At least Verizon (NYSE: VZ ) has guts. Either that, or CEO Ivan Seidenberg is just winter coat-in-July crazy. There's no other explanation for asking consumers to eat a two-year data contract for an underpowered, under-apped Android tab -- even one as good as Samsung's Galaxy 10.1 -- when Apple (Nasdaq: AAPL ) offers an unshackled iPad 2 for just $100 more.
On the one hand, I can't blame Verizon. Tabs aren't exactly cheap to carry, and Android tabs haven't been flying off the shelves in the same way the iPad has. Locking consumers into a two-year deal guarantees cash flow from an otherwise volatile product family.
But on the other hand, I can't see how Verizon sells even one shackled Android tab when the no-contract iPad sits on the next shelf. So what if one has 4G and the other doesn't? That only matters if said Android device is able to use apps that need 4G. Apps like, you know, Netflix (Nasdaq: NFLX ) and Hulu Plus.
And don't talk to me about Amazon.com's (Nasdaq: AMZN ) Instant Video. I've used the service to stream episodes of The Walking Dead, and the experience was awful. YouTube does fine but also doesn't synchronize playback. Start a rented film on one device, and you'll have to start over if you switch to another device.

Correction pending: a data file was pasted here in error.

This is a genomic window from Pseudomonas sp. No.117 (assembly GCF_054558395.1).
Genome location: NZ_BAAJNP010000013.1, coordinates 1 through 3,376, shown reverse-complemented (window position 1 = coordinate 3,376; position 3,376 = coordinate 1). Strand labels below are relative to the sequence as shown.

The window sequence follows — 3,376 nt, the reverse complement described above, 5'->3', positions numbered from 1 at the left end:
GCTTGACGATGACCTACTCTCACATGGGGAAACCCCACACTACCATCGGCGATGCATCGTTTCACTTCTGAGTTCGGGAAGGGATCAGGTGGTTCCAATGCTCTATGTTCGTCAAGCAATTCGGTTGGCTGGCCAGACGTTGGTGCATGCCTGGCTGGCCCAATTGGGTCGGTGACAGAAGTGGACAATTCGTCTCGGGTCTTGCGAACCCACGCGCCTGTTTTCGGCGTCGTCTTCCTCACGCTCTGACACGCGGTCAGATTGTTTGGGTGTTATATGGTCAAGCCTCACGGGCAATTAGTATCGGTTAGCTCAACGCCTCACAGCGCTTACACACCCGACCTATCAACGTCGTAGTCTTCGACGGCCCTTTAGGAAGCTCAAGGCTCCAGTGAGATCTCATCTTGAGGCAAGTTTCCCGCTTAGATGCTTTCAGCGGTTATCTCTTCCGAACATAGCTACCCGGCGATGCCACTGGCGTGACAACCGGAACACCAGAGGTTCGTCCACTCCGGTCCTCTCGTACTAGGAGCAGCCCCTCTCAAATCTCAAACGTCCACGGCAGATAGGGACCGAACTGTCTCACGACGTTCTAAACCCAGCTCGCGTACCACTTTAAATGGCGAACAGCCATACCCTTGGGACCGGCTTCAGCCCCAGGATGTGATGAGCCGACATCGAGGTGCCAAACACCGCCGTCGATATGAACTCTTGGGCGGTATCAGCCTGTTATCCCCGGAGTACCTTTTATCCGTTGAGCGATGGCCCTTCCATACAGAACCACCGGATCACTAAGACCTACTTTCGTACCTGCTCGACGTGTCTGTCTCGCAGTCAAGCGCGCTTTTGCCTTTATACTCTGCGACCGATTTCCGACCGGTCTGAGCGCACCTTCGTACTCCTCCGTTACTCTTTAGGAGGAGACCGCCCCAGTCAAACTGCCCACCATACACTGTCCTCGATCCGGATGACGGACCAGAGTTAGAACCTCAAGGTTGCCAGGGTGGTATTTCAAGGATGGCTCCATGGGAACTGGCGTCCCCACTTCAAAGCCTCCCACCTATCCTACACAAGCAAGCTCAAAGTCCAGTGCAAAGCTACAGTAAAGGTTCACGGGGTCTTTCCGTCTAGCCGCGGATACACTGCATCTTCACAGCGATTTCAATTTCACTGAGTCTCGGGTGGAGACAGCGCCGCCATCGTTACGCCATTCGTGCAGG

Some users are likely to look past these issues and buy on the promise of 4G. And if they do, Verizon will make a mint on data charges. The cheapest plan begins at $20 monthly for 1 gigabyte of service rising to $80 a month for 10 gigs of data, confirming earlier reports.
Yet on the whole, I expect this rollout to be about on par with the market's reaction to Motorola Mobility's (NYSE: MMI ) Xoom. In a word, tepid. Do you agree? Disagree? Kick off the discussion using the comments box below.
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